When I was in college I would sometimes have late night conversations with the guys in my dorm, and the discussion would random-walk in very strange directions. During one of these quasi-salons a friend whose parents were from Korea expressed some surprise and disgust at the idea of wet earwax. It turns out he had not been aware of the fact that the majority of the people in the world have wet, sticky, earwax. I’d stumbled onto that datum in the course of my reading, and had to explain to most of the discussants that East Asians generally have dry earwax, while convincing my Korean American friend that wet earwax was not something that was totally abnormal. Earwax isn’t something we explore in polite conversation, so it makes sense that most people would be ignorant of the fact that there was inter-population variation on this phenotype.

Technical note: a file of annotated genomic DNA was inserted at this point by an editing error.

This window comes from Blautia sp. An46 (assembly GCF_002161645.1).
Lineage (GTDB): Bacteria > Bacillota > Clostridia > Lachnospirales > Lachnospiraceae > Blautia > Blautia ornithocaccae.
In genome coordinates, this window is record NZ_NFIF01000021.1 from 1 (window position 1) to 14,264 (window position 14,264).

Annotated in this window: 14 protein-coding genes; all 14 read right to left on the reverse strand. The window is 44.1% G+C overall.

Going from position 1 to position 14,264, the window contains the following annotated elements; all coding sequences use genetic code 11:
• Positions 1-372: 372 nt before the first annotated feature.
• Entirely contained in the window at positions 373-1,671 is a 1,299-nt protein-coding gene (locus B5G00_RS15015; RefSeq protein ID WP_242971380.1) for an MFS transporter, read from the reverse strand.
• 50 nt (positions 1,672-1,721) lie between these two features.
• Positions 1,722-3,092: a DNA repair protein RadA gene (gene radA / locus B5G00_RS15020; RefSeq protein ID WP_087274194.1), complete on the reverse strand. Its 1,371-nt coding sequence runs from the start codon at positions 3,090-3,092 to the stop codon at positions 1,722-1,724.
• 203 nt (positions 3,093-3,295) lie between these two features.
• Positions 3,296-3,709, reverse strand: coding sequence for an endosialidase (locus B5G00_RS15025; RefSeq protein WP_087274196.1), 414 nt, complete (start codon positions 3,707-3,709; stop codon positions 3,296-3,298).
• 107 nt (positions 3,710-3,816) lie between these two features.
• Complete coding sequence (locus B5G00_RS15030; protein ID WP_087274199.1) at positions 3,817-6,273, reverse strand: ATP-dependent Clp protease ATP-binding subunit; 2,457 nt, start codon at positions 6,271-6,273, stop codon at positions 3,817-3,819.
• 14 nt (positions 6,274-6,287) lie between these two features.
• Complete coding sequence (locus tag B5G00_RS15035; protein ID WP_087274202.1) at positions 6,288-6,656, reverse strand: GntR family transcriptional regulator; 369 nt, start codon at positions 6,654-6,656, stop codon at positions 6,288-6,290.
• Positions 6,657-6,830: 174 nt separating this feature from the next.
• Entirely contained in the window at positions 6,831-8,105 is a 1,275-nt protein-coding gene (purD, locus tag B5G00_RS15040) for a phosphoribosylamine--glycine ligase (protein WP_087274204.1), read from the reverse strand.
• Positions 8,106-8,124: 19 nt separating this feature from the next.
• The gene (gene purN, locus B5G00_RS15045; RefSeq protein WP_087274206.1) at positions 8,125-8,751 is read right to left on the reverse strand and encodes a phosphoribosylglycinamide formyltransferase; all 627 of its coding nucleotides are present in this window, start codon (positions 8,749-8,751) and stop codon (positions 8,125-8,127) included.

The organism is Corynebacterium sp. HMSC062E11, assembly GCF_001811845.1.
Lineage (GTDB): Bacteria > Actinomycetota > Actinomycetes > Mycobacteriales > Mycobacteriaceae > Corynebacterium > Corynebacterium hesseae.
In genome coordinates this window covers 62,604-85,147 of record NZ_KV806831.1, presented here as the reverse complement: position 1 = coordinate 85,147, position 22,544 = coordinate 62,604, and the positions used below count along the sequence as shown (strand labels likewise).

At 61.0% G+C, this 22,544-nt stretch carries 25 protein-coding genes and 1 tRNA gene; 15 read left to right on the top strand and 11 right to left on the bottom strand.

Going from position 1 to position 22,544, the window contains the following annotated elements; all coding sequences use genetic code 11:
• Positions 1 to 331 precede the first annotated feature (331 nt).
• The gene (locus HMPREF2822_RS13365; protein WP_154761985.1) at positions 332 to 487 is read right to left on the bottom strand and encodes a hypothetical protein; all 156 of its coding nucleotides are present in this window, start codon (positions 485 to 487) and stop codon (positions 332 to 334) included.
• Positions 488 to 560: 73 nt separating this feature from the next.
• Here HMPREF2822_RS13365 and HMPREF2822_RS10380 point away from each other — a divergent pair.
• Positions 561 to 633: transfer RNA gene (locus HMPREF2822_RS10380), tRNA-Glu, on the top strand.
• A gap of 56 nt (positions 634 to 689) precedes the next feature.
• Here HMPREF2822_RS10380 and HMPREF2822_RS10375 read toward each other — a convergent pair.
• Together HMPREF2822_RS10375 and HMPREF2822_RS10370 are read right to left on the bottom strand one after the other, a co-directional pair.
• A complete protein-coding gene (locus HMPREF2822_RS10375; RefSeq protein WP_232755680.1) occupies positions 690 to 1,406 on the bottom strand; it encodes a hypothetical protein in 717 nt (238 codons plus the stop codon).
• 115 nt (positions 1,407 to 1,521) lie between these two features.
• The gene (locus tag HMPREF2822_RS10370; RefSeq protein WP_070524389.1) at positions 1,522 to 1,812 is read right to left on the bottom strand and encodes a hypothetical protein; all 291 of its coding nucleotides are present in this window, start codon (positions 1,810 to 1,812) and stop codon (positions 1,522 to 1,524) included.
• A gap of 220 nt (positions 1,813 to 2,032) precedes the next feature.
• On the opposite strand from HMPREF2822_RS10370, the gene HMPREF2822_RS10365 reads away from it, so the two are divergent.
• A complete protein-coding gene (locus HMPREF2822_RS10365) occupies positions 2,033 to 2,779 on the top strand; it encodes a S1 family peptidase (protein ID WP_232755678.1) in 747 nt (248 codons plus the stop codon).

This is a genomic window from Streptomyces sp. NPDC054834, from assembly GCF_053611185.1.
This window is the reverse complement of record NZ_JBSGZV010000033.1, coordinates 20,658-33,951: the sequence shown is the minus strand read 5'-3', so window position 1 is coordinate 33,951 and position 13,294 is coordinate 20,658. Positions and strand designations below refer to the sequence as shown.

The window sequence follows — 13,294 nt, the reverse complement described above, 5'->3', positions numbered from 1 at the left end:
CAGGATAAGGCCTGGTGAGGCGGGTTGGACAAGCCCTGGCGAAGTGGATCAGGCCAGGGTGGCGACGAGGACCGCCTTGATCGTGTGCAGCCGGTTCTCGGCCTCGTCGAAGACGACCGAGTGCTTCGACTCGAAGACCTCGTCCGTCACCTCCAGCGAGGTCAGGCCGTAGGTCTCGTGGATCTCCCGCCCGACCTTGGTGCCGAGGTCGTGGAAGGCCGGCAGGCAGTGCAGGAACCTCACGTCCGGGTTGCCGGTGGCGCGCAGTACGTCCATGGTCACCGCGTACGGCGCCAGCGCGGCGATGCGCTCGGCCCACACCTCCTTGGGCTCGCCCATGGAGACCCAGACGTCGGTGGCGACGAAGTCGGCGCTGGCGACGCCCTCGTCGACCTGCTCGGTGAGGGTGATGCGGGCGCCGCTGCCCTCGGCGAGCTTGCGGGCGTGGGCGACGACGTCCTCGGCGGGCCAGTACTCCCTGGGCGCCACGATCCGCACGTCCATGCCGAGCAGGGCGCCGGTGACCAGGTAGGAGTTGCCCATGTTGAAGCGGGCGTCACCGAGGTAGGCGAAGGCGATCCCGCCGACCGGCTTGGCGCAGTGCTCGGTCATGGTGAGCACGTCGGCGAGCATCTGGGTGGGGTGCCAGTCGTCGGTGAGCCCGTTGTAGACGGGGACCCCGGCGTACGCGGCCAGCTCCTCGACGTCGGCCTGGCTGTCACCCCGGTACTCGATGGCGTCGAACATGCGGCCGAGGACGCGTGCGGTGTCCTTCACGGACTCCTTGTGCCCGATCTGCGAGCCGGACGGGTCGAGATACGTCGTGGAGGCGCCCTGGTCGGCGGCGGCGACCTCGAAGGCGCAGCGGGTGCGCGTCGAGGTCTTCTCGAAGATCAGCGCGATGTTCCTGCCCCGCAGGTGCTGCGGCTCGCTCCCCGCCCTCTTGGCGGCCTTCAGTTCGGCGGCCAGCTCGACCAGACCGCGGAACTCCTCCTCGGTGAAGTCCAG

But it doesn’t end there. Over the past five years the genetics of earwax has come back into the spotlight, because of its variation and what it can tell us about the history and evolution of humans since the Out of Africa event. Not only that, it seems the variation in earwax has some other phenotypic correlates. The SNPs in and around ABCC11 are a set where East Asians in particular show signs of being different from other world populations. The variants which are nearly fixed in East Asia around this locus are nearly disjoint in frequency with those in Africa. Here are the frequencies of the alleles of rs17822931 on ABCC11 from ALFRED: